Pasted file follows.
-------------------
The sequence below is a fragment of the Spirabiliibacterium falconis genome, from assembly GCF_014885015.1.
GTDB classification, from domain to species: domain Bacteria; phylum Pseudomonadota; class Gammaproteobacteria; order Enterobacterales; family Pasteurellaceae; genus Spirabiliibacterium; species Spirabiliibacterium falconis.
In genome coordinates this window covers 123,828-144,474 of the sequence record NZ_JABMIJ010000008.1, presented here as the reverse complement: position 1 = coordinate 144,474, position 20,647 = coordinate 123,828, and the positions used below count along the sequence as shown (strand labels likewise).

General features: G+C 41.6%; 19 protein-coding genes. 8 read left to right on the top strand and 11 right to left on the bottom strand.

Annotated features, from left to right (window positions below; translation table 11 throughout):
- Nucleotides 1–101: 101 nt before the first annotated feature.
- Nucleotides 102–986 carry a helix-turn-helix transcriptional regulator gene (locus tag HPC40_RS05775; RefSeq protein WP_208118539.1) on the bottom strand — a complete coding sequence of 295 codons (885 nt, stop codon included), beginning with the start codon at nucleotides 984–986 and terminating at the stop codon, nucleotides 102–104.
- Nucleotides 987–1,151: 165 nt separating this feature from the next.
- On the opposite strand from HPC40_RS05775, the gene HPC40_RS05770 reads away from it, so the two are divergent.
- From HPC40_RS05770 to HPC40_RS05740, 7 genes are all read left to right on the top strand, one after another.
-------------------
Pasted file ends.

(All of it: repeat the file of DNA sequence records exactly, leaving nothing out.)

The sequence below is a fragment of the Spirabiliibacterium falconis genome, from assembly GCF_014885015.1.
GTDB classification, from domain to species: domain Bacteria; phylum Pseudomonadota; class Gammaproteobacteria; order Enterobacterales; family Pasteurellaceae; genus Spirabiliibacterium; species Spirabiliibacterium falconis.
In genome coordinates this window covers 123,828-144,474 of the sequence record NZ_JABMIJ010000008.1, presented here as the reverse complement: position 1 = coordinate 144,474, position 20,647 = coordinate 123,828, and the positions used below count along the sequence as shown (strand labels likewise).

General features: G+C 41.6%; 19 protein-coding genes. 8 read left to right on the top strand and 11 right to left on the bottom strand.

Annotated features, from left to right (window positions below; translation table 11 throughout):
- Nucleotides 1–101: 101 nt before the first annotated feature.
- Nucleotides 102–986 carry a helix-turn-helix transcriptional regulator gene (locus tag HPC40_RS05775; RefSeq protein WP_208118539.1) on the bottom strand — a complete coding sequence of 295 codons (885 nt, stop codon included), beginning with the start codon at nucleotides 984–986 and terminating at the stop codon, nucleotides 102–104.
- Nucleotides 987–1,151: 165 nt separating this feature from the next.
- On the opposite strand from HPC40_RS05775, the gene HPC40_RS05770 reads away from it, so the two are divergent.
- From HPC40_RS05770 to HPC40_RS05740, 7 genes are all read left to right on the top strand, one after another.